A frequent late complication of RYGB is the dumping syndrome and a rare late complication is hyperinsulinaemic hypoglycemia (HH). Reported incidences of dumping syndrome range from 20 to 70% of the patients. Dumping is a condition where food enters the small bowel too rapidly and can be divided into early and late dumping. Early dumping is due to rapid gastric emptying and comprises intestinal and vasomotor symptoms within minutes after food ingestion. Late dumping occurs 1 to 3 hours after a meal and the symptoms are partly caused by hypoglycemia.

Reported incidences of HH range from 0.2 to 1% after RYGB and is observed after gastric bypass procedures only. In HH plasma glucose concentrations reach values below 50 mg/dL (2.8 mmol/L) and adrenergic and neuroglucopenic symptoms occur, often occurring after a meal. After a meal or glucose challenge an early large glucose peak followed by an insulin peak is observed in HH patients. Additionally, an increased postprandial GLP1 level compared to RYGB controls without HH was observed. Low plasma glucose levels are also found in asymptomatic patients after RYGB in 30 to 50% of the patients.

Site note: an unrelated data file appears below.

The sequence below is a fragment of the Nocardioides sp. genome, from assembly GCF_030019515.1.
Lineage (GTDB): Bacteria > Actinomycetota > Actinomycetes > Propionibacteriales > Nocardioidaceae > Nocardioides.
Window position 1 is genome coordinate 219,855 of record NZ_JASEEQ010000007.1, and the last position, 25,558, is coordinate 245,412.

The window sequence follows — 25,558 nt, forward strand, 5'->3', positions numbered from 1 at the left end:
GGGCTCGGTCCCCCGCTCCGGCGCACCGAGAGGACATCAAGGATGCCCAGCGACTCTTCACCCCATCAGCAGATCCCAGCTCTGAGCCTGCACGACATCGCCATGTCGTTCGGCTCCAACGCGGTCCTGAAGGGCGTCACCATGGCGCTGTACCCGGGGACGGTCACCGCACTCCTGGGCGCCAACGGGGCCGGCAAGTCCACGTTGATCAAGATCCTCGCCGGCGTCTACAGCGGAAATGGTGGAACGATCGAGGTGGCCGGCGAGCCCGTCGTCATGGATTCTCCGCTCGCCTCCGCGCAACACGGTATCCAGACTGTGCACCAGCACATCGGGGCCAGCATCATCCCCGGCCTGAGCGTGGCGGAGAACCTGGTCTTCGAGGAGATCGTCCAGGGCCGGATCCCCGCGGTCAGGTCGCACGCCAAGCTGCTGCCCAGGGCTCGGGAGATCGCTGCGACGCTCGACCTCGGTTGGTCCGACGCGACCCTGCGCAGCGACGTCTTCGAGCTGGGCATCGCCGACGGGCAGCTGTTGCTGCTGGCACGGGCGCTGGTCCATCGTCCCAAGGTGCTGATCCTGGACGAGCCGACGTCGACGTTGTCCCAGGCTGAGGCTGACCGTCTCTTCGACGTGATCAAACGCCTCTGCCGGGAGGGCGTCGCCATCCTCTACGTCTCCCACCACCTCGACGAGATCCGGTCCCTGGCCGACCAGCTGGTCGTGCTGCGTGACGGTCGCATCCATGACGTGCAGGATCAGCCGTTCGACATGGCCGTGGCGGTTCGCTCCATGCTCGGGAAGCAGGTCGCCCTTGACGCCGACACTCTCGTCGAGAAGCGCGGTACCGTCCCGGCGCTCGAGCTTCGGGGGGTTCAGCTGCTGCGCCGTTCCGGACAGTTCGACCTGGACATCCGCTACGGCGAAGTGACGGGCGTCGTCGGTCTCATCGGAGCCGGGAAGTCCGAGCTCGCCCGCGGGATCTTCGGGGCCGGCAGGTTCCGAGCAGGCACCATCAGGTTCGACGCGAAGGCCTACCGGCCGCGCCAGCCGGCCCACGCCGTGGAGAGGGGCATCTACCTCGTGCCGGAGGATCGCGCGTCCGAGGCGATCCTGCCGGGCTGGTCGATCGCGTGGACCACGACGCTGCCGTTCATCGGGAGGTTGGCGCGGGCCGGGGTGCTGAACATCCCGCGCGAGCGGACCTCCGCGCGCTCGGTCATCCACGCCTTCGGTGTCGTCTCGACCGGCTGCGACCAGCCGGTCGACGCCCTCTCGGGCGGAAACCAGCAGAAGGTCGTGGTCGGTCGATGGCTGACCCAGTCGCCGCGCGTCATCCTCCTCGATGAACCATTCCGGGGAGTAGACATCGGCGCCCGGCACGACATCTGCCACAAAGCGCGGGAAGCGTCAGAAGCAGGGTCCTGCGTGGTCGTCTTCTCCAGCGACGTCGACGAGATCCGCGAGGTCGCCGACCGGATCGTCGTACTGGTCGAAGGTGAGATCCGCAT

The underlying mechanism of HH is not completely understood and several potential causes have been proposed, including, 1) An inappropriate increase of beta cell mass and function, that is persisting despite the increased insulin sensitivity after RYGB, 2) late dumping syndrome, i.e. an inappropriate insulin secretion following rapid food entry into the small intestine, 3) an inappropriate counter-regulatory glucagon response and 4) post-RYGB an increase in the incretin secretion (GLP1 and GIP).

Besides stimulation of the postprandial insulin secretion, GLP1 may induce beta cell hypertrophy or an increase in the number of beta cells by inhibiting apoptosis and increasing replication. Nesidioblastosis (beta cell hypertrophy, islet hyperplasia and increased beta cell mass) is associated with HH after RYGB in some cases, however, nesidioblastosis was not found in these patients and an overexpression of GLP1-receptors in individual islets was not found.